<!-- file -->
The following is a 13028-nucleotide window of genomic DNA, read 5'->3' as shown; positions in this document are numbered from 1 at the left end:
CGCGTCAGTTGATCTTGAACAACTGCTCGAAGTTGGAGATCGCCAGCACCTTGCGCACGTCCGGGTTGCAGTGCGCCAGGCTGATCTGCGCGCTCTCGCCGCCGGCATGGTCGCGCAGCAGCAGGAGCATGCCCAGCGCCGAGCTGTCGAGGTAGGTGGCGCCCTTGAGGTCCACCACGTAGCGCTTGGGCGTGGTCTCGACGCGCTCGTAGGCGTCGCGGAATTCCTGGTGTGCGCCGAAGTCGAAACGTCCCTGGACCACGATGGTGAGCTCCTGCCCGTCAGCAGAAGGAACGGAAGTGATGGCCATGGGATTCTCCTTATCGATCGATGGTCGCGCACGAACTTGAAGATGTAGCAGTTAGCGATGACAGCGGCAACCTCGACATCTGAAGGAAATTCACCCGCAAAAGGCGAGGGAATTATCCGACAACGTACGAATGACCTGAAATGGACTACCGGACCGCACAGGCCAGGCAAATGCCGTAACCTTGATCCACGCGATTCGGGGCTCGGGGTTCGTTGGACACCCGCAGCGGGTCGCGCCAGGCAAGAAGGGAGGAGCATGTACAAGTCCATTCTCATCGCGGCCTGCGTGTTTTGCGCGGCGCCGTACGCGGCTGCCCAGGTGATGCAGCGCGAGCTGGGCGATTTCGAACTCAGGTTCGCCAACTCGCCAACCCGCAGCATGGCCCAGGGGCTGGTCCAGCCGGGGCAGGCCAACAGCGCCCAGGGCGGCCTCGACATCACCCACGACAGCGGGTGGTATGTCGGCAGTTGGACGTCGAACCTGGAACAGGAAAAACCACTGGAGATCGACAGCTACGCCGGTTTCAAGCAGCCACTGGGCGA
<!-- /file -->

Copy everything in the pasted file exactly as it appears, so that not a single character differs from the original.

The following is a 13028-nucleotide window of genomic DNA, read 5'->3' as shown; positions in this document are numbered from 1 at the left end:
CGCGTCAGTTGATCTTGAACAACTGCTCGAAGTTGGAGATCGCCAGCACCTTGCGCACGTCCGGGTTGCAGTGCGCCAGGCTGATCTGCGCGCTCTCGCCGCCGGCATGGTCGCGCAGCAGCAGGAGCATGCCCAGCGCCGAGCTGTCGAGGTAGGTGGCGCCCTTGAGGTCCACCACGTAGCGCTTGGGCGTGGTCTCGACGCGCTCGTAGGCGTCGCGGAATTCCTGGTGTGCGCCGAAGTCGAAACGTCCCTGGACCACGATGGTGAGCTCCTGCCCGTCAGCAGAAGGAACGGAAGTGATGGCCATGGGATTCTCCTTATCGATCGATGGTCGCGCACGAACTTGAAGATGTAGCAGTTAGCGATGACAGCGGCAACCTCGACATCTGAAGGAAATTCACCCGCAAAAGGCGAGGGAATTATCCGACAACGTACGAATGACCTGAAATGGACTACCGGACCGCACAGGCCAGGCAAATGCCGTAACCTTGATCCACGCGATTCGGGGCTCGGGGTTCGTTGGACACCCGCAGCGGGTCGCGCCAGGCAAGAAGGGAGGAGCATGTACAAGTCCATTCTCATCGCGGCCTGCGTGTTTTGCGCGGCGCCGTACGCGGCTGCCCAGGTGATGCAGCGCGAGCTGGGCGATTTCGAACTCAGGTTCGCCAACTCGCCAACCCGCAGCATGGCCCAGGGGCTGGTCCAGCCGGGGCAGGCCAACAGCGCCCAGGGCGGCCTCGACATCACCCACGACAGCGGGTGGTATGTCGGCAGTTGGACGTCGAACCTGGAACAGGAAAAACCACTGGAGATCGACAGCTACGCCGGTTTCAAGCAGCCACTGGGCGA